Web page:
Bed Bath & Beyond Inc. (BBBY - Free Report) had another disastrous quarter, sending the shares to new 5-year lows. This Zacks Rank #5 (Strong Sell) can't figure out how to turn its business around.
Bed Bath & Beyond operates the Bed Bath & Beyond branded stores as well as numerous other brands including Cost Plus, buybuy BABY, Harmon, and Christmas Tree Shops. It also operates e-commerce sites for these brands as well as One Kings Lane and Chef Central, which only sell online.
A Big Miss
On Sep 26, Bed Bath & Beyond reported fiscal 2018 second quarter results which missed the Zacks Consensus Estimate by 13 cents. Earnings were $0.36 versus the consensus of $0.49.
But the bigger issue with the retailers is really same-store-sales.
Bed Bath & Beyond's same-store-sales fell 0.6% year-over-year with the press release saying that "included strong sales growth from the Company's customer-facing digital channels" even as sales from stores declined in the mid-single-digit percentage range.
It doesn't know how big the decline was at the stores? Of course it does so why not just say it?
It's still struggling to come up with a plan that gets it into the game against Amazon (AMZN - Free Report) . It believes it will be home decor, but shareholders will have to wait until 2020 to see if works.
The company is in the middle of its "turnaround" plan which is expected to continue until 2020.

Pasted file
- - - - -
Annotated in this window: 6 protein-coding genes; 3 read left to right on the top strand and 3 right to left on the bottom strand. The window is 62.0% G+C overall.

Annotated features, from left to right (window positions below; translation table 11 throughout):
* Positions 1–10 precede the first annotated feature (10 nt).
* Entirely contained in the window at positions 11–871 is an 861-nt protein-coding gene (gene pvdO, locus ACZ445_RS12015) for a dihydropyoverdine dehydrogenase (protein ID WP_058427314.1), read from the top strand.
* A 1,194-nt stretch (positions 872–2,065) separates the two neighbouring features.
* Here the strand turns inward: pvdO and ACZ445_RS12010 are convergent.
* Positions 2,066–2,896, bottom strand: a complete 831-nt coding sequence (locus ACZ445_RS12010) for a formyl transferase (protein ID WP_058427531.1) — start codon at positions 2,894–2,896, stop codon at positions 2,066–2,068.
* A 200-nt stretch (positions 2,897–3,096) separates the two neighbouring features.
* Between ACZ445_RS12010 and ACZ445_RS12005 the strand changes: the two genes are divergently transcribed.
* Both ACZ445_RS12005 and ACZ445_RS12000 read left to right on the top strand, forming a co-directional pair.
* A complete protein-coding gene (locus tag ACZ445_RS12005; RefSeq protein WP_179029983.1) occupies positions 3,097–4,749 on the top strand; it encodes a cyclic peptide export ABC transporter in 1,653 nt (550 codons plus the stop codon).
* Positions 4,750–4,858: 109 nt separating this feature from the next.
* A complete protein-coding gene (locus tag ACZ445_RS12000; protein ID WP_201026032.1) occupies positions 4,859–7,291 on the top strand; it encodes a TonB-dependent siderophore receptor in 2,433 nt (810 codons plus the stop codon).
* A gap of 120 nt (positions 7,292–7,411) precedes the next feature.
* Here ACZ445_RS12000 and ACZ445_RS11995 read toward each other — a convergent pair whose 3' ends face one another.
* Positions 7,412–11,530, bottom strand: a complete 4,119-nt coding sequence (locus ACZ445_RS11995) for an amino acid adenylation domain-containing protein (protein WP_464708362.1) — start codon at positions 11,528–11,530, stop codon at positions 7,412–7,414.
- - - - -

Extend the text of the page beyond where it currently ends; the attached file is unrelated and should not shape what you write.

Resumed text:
It expects to see moderate declines in operating profit and net earnings per diluted share in fiscal 2018 and fiscal 2019.
For fiscal 2018, it now expects earnings to be at the low end of its previous guidance, at about $2.00.
When was the last time the company's earnings per share were that low? All the way back in the dark period just after the Great Recession.
Earnings in Fiscal 2009: $1.65
Earnings in Fiscal 2010: $2.30
Expected earnings in Fiscal 2018: $2.00
Analysts expected earnings in Fiscal 2019: $1.64
Earnings per share are, literally, expected to be back to 2009 levels next year except the company is in the midst of a huge share buyback program which means there are less shares this time around.
Why is there a Share Buyback Program?
In the second quarter of 2018, while business was horrible, it bought back $41 million in stock under its massive $2.5 billion share repurchase program.
As of Sep 1, 2018, there was still $1.4 billion left under the program.
The company also continues to pay a dividend, currently yielding 3.4%.
There's been no discussion of suspending either program.
Meanwhile, the business's operating margin continues to decline and was under 3%, at 2.9%, in the most recent quarter.
Is it a Value Stock or a Trap?
Shares have plunged another 33% year-to-date and are down 80.9% over the last 5 years.
It has a forward P/E of 7.5.
But 10 analysts have cut full year estimates for Fiscal 2018 and 9 have done so for Fiscal 2019.
With falling estimates, this stock is a value trap.
If you're looking for a retail stock that has attractive value fundamentals, you might want to consider Macy's (M - Free Report) instead. It has a forward P/E of just 8.7 but earnings are expected to rise 22% this year.
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